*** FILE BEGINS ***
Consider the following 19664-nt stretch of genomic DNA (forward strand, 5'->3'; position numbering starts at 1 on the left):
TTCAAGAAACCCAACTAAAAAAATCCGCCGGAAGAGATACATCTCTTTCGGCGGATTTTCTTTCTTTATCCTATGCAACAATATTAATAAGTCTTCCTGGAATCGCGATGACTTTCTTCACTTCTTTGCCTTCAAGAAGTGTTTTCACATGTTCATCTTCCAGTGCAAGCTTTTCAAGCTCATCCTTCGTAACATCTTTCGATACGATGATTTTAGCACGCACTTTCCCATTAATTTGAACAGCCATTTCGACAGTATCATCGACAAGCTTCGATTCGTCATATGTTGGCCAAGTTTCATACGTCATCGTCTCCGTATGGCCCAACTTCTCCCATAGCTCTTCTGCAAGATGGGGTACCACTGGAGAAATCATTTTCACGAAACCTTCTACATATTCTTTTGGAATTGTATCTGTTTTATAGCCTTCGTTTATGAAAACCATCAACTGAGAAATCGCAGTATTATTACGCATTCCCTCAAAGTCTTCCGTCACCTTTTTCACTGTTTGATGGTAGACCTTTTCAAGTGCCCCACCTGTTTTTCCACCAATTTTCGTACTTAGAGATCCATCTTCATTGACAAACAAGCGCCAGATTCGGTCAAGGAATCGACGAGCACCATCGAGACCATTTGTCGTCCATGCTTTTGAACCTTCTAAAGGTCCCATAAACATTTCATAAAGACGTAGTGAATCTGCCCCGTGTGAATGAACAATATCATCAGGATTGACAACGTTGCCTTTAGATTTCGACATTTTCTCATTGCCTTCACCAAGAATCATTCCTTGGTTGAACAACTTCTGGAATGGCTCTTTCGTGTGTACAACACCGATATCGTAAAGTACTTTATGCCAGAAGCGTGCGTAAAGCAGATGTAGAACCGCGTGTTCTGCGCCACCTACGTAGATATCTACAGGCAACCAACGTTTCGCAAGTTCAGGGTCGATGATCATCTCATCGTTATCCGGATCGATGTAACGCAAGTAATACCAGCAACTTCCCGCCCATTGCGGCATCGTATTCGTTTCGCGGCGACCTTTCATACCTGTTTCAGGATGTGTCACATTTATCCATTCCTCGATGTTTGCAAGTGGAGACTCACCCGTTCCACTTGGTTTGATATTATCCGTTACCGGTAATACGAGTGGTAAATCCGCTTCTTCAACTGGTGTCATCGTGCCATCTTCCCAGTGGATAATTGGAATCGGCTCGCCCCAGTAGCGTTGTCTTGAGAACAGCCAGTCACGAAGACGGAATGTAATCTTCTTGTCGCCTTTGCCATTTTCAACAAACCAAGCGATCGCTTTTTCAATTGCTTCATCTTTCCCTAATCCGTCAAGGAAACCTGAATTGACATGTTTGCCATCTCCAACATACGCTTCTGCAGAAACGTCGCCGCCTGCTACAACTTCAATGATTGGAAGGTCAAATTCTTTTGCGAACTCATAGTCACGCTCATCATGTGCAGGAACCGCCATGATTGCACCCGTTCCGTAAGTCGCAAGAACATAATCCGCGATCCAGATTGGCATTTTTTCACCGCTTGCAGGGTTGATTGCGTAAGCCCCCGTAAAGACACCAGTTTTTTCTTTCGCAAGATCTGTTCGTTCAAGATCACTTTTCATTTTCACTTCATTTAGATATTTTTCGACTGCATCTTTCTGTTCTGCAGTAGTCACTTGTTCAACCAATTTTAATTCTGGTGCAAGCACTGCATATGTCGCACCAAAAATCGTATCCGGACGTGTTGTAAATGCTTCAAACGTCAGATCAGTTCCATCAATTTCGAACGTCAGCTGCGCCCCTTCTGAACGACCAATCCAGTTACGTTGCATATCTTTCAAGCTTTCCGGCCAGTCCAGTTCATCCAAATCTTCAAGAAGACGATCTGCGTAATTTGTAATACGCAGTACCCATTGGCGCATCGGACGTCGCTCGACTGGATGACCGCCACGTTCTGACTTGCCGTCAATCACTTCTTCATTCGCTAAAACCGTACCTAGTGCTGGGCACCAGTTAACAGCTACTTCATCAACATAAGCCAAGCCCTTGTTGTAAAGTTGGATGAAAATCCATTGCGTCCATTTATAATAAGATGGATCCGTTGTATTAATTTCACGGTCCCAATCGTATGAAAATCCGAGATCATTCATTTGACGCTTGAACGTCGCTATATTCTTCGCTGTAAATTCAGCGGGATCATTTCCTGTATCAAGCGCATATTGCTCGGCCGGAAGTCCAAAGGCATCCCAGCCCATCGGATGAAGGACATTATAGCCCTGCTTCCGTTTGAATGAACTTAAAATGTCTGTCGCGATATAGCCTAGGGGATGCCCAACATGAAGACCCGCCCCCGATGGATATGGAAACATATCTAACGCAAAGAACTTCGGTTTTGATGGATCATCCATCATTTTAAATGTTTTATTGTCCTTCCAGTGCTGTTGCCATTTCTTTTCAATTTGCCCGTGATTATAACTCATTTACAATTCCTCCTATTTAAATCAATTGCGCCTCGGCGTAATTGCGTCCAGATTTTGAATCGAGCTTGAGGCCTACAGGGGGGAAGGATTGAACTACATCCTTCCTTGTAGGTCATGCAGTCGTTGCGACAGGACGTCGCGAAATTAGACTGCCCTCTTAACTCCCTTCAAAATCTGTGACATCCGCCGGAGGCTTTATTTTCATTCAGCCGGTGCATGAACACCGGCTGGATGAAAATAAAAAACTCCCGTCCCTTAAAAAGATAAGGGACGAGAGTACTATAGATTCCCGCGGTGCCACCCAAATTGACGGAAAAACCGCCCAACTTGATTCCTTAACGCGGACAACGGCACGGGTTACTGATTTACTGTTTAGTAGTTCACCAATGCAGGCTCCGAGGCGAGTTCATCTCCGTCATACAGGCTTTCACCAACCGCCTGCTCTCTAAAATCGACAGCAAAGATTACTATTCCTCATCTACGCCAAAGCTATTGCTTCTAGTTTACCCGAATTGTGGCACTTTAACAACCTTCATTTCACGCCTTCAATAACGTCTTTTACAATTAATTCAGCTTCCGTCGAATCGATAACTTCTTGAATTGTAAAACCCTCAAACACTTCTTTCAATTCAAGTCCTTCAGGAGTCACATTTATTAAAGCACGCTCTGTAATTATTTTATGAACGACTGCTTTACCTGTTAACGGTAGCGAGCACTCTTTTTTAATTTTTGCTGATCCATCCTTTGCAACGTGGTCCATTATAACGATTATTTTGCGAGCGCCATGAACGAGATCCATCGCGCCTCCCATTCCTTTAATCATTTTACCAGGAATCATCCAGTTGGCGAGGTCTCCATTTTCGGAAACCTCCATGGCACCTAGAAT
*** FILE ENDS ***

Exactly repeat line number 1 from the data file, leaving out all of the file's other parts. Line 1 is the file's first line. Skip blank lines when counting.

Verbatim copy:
Consider the following 19664-nt stretch of genomic DNA (forward strand, 5'->3'; position numbering starts at 1 on the left):